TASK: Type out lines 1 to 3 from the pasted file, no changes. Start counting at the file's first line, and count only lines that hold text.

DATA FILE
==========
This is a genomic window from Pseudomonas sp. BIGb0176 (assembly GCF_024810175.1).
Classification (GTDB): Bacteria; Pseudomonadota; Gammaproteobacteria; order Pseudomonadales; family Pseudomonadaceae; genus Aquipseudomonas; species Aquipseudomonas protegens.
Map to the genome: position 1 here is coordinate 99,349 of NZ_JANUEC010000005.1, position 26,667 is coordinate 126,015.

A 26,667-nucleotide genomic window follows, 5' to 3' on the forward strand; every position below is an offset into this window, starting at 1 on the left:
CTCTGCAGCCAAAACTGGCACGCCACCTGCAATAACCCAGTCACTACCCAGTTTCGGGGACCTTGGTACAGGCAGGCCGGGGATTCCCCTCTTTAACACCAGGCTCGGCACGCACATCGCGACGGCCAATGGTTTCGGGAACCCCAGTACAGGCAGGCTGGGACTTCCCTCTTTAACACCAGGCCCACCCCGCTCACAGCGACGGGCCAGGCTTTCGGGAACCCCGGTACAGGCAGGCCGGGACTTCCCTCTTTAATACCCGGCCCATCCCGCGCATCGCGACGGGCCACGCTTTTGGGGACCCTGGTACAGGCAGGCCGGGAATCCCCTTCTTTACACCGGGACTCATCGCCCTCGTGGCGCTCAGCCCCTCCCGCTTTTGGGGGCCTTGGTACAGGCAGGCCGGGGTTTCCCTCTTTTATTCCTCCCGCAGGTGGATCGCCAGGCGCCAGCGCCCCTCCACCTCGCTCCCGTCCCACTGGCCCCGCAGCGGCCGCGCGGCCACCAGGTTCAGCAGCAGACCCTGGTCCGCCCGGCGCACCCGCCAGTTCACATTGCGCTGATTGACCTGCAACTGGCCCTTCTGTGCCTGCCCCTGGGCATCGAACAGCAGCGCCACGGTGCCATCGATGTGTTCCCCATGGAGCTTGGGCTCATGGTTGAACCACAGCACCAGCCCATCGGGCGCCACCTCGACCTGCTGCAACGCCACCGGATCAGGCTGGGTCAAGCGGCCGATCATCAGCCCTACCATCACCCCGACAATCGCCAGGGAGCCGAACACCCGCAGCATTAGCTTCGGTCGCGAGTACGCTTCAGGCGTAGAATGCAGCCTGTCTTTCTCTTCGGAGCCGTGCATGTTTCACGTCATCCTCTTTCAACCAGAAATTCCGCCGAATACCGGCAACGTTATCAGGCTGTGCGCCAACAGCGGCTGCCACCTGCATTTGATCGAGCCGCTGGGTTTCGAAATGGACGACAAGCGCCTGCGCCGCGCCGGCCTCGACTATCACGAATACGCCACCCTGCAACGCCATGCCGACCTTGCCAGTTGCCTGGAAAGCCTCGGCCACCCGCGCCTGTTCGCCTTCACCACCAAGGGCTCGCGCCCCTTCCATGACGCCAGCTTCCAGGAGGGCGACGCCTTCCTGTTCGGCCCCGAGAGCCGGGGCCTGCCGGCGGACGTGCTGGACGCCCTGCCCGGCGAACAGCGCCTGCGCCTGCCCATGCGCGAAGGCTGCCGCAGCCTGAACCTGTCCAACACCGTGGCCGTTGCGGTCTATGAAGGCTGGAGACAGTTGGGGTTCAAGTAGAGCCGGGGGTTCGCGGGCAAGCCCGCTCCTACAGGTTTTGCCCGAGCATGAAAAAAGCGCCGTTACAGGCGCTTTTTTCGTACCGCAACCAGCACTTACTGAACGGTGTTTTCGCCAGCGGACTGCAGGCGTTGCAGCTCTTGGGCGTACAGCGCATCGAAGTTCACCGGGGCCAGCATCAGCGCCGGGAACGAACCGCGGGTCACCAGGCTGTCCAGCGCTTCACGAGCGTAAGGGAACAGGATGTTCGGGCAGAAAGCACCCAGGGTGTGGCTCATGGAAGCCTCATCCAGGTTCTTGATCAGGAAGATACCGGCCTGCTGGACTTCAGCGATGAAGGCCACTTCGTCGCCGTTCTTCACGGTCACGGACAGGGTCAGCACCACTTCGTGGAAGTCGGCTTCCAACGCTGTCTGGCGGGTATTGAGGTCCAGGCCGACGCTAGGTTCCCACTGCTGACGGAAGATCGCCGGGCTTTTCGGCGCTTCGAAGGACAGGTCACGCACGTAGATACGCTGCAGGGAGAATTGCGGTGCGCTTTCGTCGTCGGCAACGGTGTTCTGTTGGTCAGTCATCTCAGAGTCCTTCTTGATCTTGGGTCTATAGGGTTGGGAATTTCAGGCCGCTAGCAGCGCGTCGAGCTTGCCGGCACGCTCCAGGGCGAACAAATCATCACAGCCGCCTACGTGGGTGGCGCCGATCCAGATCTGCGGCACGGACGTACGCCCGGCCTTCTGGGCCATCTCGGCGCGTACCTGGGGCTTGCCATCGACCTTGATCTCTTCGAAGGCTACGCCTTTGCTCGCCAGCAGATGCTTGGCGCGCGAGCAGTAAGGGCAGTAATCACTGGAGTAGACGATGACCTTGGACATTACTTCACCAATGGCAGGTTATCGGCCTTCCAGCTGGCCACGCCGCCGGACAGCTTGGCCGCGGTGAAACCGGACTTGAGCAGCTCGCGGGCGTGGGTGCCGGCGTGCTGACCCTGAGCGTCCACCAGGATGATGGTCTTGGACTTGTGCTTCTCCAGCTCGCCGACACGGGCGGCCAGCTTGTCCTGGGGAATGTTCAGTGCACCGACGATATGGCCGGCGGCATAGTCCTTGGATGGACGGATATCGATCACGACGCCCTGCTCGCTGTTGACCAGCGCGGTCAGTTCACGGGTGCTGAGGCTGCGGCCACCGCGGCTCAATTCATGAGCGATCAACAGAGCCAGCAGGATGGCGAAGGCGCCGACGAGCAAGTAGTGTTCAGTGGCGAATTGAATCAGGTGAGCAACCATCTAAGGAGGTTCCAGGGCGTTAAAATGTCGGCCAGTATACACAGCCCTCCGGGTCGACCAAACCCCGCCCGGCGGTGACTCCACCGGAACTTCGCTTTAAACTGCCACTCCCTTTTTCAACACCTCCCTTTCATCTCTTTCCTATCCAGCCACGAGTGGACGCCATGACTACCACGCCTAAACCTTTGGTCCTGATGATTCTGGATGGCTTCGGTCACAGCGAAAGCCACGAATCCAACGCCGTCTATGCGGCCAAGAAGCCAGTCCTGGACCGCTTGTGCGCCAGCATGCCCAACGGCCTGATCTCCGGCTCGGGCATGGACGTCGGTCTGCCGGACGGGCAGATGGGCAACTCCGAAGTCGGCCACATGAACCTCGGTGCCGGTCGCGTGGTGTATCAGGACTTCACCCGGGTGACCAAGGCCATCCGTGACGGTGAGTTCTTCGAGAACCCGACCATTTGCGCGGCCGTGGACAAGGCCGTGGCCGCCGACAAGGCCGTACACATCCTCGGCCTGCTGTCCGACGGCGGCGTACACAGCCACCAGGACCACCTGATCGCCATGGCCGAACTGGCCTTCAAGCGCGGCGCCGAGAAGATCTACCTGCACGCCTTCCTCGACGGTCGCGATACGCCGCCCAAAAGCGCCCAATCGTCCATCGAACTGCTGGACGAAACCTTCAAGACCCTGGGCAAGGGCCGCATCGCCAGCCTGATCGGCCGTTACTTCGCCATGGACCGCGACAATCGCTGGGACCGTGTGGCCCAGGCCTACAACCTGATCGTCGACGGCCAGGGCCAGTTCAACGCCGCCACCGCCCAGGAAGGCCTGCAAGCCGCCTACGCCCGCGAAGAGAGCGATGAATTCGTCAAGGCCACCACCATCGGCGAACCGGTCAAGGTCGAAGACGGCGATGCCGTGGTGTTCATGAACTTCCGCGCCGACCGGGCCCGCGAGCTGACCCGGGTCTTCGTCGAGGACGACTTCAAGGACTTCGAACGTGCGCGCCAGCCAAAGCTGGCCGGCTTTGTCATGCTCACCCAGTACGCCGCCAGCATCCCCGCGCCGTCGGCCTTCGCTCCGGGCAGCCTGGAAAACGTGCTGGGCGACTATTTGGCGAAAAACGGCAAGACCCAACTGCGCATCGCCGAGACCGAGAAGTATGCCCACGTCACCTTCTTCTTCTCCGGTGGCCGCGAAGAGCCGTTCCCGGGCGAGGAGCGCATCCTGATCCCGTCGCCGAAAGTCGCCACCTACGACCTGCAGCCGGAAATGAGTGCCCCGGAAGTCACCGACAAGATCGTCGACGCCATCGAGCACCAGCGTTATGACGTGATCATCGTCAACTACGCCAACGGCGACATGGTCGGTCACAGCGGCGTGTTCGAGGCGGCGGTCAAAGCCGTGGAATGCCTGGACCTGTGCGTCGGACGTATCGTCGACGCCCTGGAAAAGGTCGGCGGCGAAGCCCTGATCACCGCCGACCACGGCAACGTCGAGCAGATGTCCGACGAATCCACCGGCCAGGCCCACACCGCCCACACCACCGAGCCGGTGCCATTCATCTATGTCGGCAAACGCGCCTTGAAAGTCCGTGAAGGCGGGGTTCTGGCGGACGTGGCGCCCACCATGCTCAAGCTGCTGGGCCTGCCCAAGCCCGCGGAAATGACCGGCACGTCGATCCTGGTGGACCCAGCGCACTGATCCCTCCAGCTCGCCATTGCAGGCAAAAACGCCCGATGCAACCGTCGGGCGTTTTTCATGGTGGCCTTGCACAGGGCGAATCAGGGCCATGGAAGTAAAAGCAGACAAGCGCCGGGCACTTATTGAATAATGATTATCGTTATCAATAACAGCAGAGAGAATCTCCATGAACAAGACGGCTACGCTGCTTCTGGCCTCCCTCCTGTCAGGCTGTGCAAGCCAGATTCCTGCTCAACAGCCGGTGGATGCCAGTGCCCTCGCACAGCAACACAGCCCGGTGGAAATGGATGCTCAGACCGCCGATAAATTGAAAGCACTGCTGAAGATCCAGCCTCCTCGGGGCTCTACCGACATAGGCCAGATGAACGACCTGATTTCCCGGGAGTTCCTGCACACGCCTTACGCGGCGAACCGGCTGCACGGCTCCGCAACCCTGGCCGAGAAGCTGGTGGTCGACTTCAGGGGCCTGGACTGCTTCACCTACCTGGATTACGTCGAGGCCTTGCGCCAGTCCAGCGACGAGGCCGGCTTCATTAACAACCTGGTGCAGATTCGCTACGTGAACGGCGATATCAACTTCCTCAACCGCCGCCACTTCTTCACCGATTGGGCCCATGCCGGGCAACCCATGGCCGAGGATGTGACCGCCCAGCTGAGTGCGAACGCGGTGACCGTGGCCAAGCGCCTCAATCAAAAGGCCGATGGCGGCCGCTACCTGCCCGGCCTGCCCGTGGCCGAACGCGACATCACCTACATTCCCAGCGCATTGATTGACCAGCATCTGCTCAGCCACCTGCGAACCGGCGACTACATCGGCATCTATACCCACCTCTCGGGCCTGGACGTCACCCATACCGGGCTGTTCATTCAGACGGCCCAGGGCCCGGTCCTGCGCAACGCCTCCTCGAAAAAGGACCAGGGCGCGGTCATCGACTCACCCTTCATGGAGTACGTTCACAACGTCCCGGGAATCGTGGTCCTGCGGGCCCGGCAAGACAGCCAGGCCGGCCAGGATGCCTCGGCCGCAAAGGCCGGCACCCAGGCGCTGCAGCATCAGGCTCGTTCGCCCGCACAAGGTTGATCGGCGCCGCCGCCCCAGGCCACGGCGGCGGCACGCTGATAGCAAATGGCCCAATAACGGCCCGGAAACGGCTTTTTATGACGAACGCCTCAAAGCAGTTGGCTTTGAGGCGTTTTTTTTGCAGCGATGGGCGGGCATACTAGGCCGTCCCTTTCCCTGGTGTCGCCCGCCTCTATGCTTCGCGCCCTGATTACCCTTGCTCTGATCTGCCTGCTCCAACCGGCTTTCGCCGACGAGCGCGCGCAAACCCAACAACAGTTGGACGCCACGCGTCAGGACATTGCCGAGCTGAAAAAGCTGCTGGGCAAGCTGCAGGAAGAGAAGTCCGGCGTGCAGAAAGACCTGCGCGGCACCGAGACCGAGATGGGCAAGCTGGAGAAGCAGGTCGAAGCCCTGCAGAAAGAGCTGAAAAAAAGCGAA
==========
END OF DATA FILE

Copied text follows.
This is a genomic window from Pseudomonas sp. BIGb0176 (assembly GCF_024810175.1).
Classification (GTDB): Bacteria; Pseudomonadota; Gammaproteobacteria; order Pseudomonadales; family Pseudomonadaceae; genus Aquipseudomonas; species Aquipseudomonas protegens.
Map to the genome: position 1 here is coordinate 99,349 of NZ_JANUEC010000005.1, position 26,667 is coordinate 126,015.